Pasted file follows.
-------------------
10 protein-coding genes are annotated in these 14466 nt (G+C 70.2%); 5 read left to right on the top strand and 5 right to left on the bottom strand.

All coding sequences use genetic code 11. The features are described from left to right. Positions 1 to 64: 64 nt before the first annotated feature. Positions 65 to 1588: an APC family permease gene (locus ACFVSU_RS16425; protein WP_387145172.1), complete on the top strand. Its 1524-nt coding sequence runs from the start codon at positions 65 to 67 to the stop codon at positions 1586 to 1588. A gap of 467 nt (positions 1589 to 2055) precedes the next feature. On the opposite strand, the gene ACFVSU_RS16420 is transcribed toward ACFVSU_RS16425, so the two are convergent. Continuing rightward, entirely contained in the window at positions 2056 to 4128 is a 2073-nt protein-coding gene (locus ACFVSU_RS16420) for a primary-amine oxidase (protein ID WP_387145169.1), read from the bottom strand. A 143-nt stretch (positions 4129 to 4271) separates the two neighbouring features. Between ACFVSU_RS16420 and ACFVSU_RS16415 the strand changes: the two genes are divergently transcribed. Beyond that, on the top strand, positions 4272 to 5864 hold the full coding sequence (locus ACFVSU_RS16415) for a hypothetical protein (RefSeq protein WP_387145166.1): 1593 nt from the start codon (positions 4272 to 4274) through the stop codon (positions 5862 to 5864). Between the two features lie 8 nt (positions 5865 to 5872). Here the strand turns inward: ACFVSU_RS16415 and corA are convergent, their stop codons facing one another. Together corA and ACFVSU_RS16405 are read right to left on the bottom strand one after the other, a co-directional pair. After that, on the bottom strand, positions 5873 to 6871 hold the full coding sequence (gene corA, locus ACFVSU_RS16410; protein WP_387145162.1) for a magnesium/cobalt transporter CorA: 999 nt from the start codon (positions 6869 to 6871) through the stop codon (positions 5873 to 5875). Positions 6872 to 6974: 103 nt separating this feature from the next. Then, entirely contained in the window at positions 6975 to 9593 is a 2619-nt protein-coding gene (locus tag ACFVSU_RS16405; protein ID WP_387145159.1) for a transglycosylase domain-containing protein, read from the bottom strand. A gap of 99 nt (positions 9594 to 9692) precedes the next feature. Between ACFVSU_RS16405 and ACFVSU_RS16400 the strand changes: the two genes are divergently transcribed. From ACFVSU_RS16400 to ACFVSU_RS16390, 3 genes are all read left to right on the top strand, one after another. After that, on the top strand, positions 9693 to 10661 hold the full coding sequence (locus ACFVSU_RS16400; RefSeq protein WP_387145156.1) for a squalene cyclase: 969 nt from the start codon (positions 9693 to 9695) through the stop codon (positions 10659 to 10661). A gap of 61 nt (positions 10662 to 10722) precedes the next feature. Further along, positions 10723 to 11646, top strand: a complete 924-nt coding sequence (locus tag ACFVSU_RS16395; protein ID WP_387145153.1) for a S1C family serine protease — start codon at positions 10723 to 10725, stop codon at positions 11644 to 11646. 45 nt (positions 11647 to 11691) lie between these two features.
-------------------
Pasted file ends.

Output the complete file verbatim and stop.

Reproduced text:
10 protein-coding genes are annotated in these 14466 nt (G+C 70.2%); 5 read left to right on the top strand and 5 right to left on the bottom strand.

All coding sequences use genetic code 11. The features are described from left to right. Positions 1 to 64: 64 nt before the first annotated feature. Positions 65 to 1588: an APC family permease gene (locus ACFVSU_RS16425; protein WP_387145172.1), complete on the top strand. Its 1524-nt coding sequence runs from the start codon at positions 65 to 67 to the stop codon at positions 1586 to 1588. A gap of 467 nt (positions 1589 to 2055) precedes the next feature. On the opposite strand, the gene ACFVSU_RS16420 is transcribed toward ACFVSU_RS16425, so the two are convergent. Continuing rightward, entirely contained in the window at positions 2056 to 4128 is a 2073-nt protein-coding gene (locus ACFVSU_RS16420) for a primary-amine oxidase (protein ID WP_387145169.1), read from the bottom strand. A 143-nt stretch (positions 4129 to 4271) separates the two neighbouring features. Between ACFVSU_RS16420 and ACFVSU_RS16415 the strand changes: the two genes are divergently transcribed. Beyond that, on the top strand, positions 4272 to 5864 hold the full coding sequence (locus ACFVSU_RS16415) for a hypothetical protein (RefSeq protein WP_387145166.1): 1593 nt from the start codon (positions 4272 to 4274) through the stop codon (positions 5862 to 5864). Between the two features lie 8 nt (positions 5865 to 5872). Here the strand turns inward: ACFVSU_RS16415 and corA are convergent, their stop codons facing one another. Together corA and ACFVSU_RS16405 are read right to left on the bottom strand one after the other, a co-directional pair. After that, on the bottom strand, positions 5873 to 6871 hold the full coding sequence (gene corA, locus ACFVSU_RS16410; protein WP_387145162.1) for a magnesium/cobalt transporter CorA: 999 nt from the start codon (positions 6869 to 6871) through the stop codon (positions 5873 to 5875). Positions 6872 to 6974: 103 nt separating this feature from the next. Then, entirely contained in the window at positions 6975 to 9593 is a 2619-nt protein-coding gene (locus tag ACFVSU_RS16405; protein ID WP_387145159.1) for a transglycosylase domain-containing protein, read from the bottom strand. A gap of 99 nt (positions 9594 to 9692) precedes the next feature. Between ACFVSU_RS16405 and ACFVSU_RS16400 the strand changes: the two genes are divergently transcribed. From ACFVSU_RS16400 to ACFVSU_RS16390, 3 genes are all read left to right on the top strand, one after another. After that, on the top strand, positions 9693 to 10661 hold the full coding sequence (locus ACFVSU_RS16400; RefSeq protein WP_387145156.1) for a squalene cyclase: 969 nt from the start codon (positions 9693 to 9695) through the stop codon (positions 10659 to 10661). A gap of 61 nt (positions 10662 to 10722) precedes the next feature. Further along, positions 10723 to 11646, top strand: a complete 924-nt coding sequence (locus tag ACFVSU_RS16395; protein ID WP_387145153.1) for a S1C family serine protease — start codon at positions 10723 to 10725, stop codon at positions 11644 to 11646. 45 nt (positions 11647 to 11691) lie between these two features.